Nearly 1 million move as PKR dives

BEOE data shows that some 832,339 Pakistanis left the country in 2022

Shahram Haq February 05, 2023
design: mohsin alam


Pakistan’s rising urban middle-class has seemingly accepted the obvious influence of the American dollar in the country’s economy and in their daily lives as majority of the segment is now looking for ways to earn in dollar or other foreign currencies.

Earning in dollars for many is key to maintain their lifestyles in such an inflationary time. And in order to earn in dollars, or other foreign currencies, migration to the US, UK, Canada or Australia has become first priority.

According to data released recently by the Bureau of Emigration and Overseas Employment (BEOE), some 832,339 Pakistanis left the country in 2022 in an attempt to secure a better future.

The number of immigrants in 2022 is significantly higher than the 288,280 having left in 2021. In 2015, however, 946,571 Pakistani’s left for the overseas, the highest number so far recorded in the history of the country.

Since then, the number of immigrants dropped to 225,213 in 2020, before it jumped once again to 832,339 in 2022.

Pakistan’s current population is estimated to be around 220 million. Of this, the relocation of nearly one million people per annum is a sign of worry for many; especially at a time when hyper-inflation, due to the rupee devaluation and other administrative issues, had made the lives of aspiring youngsters very difficult.

“I believe that I will be unable to maintain my lifestyle in Pakistan, given the current circumstances, which are becoming worse with each passing day,” said Faizan Haider, a young professional based in Lahore.

“Although I currently draw a handsome salary, I think I can make a better living if I try my luck outside Pakistan. To do that, I am even willing to take on some odd jobs initially before returning to my professional field,” he added.

“Earning in dollars is the need of the day. It is necessary to combat the effect of rupee devaluation which has propelled the price of essential commodities and luxury items in Pakistan,” elaborated Haider.

The working and business class is much more concerned now about the state of the country’s economy and the looming risk of default.

As per the State Bank of Pakistan (SBP), Pakistan’s total foreign reserves currently stand at around $8.74 billion, whereas the value of the Pakistani rupee against the dollar is hovering around Rs276.58, the highest in the country’s history.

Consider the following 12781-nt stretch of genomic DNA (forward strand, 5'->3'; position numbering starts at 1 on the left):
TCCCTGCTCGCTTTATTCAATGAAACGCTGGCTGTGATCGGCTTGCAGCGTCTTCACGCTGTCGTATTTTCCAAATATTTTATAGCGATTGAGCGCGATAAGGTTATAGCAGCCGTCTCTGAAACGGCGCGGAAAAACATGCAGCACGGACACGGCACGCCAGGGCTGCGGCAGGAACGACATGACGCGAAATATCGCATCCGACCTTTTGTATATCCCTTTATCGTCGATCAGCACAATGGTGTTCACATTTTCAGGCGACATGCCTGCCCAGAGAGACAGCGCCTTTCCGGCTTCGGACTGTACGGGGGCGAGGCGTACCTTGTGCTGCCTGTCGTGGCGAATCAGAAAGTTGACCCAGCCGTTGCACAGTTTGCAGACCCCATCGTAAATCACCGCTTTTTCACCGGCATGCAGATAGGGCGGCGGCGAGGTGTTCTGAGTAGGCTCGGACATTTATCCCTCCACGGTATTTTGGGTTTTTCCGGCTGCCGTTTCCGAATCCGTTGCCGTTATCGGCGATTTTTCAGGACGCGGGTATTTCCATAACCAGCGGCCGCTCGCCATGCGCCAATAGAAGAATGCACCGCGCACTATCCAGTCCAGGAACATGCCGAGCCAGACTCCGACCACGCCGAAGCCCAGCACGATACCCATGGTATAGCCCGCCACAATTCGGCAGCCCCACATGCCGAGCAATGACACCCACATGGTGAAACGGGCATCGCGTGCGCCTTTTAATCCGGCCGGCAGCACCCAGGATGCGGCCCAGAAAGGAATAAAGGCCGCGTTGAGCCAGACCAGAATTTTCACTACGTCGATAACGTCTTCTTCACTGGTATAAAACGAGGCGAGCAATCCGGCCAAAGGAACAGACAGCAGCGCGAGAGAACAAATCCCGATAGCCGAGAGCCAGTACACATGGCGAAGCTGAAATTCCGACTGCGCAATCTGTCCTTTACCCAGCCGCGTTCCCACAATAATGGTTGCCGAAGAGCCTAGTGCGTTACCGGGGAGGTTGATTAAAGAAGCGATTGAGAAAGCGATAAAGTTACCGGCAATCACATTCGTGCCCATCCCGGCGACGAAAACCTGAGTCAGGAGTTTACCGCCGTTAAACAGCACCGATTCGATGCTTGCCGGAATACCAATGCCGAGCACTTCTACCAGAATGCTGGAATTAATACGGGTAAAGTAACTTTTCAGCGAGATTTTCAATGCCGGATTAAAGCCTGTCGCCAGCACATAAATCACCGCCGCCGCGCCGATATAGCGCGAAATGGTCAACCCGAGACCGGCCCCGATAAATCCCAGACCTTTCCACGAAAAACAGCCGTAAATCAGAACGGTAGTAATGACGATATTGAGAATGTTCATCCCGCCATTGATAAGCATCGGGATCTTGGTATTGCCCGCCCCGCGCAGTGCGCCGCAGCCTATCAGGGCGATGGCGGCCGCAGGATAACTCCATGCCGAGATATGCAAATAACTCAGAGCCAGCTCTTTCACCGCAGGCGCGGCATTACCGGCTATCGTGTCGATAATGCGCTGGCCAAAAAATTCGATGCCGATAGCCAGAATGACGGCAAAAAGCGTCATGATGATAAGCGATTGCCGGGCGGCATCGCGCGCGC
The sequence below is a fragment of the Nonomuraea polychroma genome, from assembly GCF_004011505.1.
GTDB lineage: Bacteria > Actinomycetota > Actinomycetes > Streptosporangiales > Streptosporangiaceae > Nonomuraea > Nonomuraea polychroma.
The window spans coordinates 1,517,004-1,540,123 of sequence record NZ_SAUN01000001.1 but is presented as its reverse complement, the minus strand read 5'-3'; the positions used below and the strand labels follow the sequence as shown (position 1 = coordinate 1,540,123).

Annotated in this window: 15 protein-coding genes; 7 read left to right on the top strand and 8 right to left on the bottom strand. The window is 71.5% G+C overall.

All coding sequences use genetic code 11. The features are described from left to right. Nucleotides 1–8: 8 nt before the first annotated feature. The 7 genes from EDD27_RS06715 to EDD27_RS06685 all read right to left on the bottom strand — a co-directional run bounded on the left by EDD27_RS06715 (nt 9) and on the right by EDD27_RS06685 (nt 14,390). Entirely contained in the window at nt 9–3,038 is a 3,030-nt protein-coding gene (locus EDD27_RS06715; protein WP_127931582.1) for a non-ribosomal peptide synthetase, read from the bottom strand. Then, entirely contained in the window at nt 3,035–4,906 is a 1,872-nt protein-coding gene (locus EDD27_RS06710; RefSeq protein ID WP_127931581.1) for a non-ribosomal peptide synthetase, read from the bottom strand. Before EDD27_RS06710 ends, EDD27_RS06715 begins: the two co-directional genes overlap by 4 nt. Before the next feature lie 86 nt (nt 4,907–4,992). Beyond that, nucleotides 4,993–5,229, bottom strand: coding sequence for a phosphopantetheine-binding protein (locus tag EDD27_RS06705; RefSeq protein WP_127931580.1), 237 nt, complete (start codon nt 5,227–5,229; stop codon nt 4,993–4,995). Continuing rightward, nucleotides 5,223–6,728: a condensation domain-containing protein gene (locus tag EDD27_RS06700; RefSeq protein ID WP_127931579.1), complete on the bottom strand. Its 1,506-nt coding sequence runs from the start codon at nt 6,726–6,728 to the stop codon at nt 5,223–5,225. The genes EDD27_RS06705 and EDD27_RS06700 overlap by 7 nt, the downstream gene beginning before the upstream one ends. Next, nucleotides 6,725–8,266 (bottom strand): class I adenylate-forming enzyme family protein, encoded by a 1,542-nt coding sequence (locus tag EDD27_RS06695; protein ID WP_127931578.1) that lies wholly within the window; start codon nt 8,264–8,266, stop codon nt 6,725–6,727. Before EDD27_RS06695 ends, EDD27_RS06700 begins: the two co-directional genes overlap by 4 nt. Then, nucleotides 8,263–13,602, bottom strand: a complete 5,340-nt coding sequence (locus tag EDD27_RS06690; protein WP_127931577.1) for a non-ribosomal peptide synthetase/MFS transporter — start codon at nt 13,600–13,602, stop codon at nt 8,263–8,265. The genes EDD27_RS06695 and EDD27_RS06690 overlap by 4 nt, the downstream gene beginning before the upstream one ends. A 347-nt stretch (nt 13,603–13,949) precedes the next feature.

Interestingly though, a majority of the Pakistanis heading abroad are not professionals. Ordinary citizens, with little to no experience, are heading to greener-pastures to try their luck with hopes of getting a well-paid job opportunity.

Others, however, have warned that the endeavour is not as easy as it was two decades ago.

“It is much difficult to survive in the United Kingdom now, especially during times of economic turmoil,” said Asif Tourab, a Pakistani born UK national.

A majority of the people who landed in the UK are not qualified enough to adjust to this new society, especially in the post-Brexit era – but if you are a professional, then chances are that you can get a good job.

“I work in the field of cyber security – a relatively new field with a lot of space. The same is the case in the fields of Artificial Intelligence and robotics. The situation here, however, is also becoming tough for those who came here on a student visa,” he maintained.

“These countries are now highly saturated with a strong presence of migrants and many companies are laying off employees. There is however, still a chance for those who come here with a plan and have some professional or technical experience. But things are difficult for others,” added Tourab.

Apart from those who think that this is a brain-drain, some analysts believe that the relocation of some Pakistanis to other countries, especially to first-world countries, is an export of manpower which in return brings dollars in the shape of remittances, an important pillar of Pakistan’s economy.

Speaking to the Express Tribune, economist and professor, Doctor Qais Aslam said, “Brain-drain is not always a negative thing. Countries also build their economies by exporting manpower to other countries.”

Citing the example of India, he said, “They have a large number of expats working in other economies and send huge amounts of remittances back to their home-country. This has strengthened their economy. But India has a much larger number of professionals in the field of information technology, medicine, and the financial sector through which they are also adding their own influence to western think tanks,” added Aslam.

In 2022, India touched the $100 billion figure in the shape of remittances, whereas Pakistan’s total amount of remittances for the year 2022 stood at $29.5 billion.

“Pakistan is a populous country; we don’t have many opportunities for such a huge number since our economy is not that strong,” he said.

Explaining the importance of capacity building, Aslam urged for the upgradation of the Pakistani syllabus at the school and university levels in order to “create professionals who can better serve opportunities in Pakistan and abroad”.

“We must give ownership of land to Pakistani expats who have high achievements in their fields – this world works on trust and this will help build that trust with Pakistan,” urged Aslam.

Published in The Express Tribune, February 5th, 2023.

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